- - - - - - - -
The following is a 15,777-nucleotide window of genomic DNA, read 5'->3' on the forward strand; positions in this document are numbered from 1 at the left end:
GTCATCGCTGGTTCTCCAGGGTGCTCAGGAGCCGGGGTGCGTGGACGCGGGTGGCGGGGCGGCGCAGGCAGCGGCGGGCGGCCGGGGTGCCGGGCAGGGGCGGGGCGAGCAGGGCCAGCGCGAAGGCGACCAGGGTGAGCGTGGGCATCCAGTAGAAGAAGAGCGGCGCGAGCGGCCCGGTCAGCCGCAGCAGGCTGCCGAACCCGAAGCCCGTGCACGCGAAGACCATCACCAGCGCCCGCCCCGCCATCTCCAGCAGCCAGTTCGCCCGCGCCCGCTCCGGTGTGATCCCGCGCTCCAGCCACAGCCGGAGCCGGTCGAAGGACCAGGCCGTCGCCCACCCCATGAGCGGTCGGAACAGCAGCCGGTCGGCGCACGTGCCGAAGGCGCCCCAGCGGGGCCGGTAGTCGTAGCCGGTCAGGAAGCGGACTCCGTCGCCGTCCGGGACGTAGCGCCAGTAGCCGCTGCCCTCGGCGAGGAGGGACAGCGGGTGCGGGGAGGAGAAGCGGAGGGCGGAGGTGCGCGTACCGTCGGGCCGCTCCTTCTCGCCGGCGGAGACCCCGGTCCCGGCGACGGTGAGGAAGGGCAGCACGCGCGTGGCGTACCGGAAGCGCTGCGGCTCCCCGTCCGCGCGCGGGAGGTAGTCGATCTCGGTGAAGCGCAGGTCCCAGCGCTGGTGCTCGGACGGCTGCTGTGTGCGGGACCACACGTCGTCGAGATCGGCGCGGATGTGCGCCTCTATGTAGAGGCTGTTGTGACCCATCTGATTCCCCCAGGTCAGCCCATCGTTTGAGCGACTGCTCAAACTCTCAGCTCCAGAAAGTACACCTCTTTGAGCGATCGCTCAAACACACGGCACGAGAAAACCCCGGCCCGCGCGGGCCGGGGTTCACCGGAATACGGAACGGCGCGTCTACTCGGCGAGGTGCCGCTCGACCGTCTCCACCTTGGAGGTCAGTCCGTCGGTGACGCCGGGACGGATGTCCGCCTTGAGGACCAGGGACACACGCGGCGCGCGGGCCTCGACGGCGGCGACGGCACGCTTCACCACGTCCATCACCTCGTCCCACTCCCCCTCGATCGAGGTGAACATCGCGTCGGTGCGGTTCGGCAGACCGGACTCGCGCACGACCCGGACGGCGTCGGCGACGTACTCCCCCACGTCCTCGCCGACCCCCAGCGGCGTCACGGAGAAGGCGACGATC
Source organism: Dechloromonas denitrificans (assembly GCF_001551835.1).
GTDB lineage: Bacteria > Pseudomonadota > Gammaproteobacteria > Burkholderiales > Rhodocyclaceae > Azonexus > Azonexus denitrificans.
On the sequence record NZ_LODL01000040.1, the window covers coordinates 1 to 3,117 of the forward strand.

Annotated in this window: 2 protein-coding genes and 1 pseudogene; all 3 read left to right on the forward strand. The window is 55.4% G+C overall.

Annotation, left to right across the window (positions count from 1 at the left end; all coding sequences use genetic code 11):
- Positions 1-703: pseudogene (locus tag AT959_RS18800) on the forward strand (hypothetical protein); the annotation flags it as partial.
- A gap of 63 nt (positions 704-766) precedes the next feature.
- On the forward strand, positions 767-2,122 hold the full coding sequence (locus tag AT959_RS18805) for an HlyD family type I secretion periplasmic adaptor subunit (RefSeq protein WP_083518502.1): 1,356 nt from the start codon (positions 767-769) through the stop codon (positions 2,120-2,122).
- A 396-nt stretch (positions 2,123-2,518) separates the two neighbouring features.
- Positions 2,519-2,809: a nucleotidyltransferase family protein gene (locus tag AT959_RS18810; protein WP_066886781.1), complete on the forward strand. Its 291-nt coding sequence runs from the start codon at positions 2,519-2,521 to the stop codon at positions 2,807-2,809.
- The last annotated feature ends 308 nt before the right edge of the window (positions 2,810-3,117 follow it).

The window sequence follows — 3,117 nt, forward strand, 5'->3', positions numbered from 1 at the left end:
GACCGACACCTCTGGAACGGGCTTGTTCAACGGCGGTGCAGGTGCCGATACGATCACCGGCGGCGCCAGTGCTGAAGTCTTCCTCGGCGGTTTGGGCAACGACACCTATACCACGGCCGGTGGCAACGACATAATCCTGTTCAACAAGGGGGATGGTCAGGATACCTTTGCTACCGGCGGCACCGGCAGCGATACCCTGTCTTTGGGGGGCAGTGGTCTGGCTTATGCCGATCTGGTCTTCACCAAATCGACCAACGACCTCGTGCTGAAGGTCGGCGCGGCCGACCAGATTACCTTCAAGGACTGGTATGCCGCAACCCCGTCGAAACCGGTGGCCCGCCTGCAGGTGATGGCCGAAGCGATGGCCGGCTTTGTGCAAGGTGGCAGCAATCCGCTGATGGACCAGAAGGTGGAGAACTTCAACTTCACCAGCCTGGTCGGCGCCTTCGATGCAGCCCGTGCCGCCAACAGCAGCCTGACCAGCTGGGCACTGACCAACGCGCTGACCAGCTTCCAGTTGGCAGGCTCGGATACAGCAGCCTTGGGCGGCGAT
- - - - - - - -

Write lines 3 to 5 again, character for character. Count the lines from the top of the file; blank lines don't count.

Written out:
Source organism: Dechloromonas denitrificans (assembly GCF_001551835.1).
GTDB lineage: Bacteria > Pseudomonadota > Gammaproteobacteria > Burkholderiales > Rhodocyclaceae > Azonexus > Azonexus denitrificans.
On the sequence record NZ_LODL01000040.1, the window covers coordinates 1 to 3,117 of the forward strand.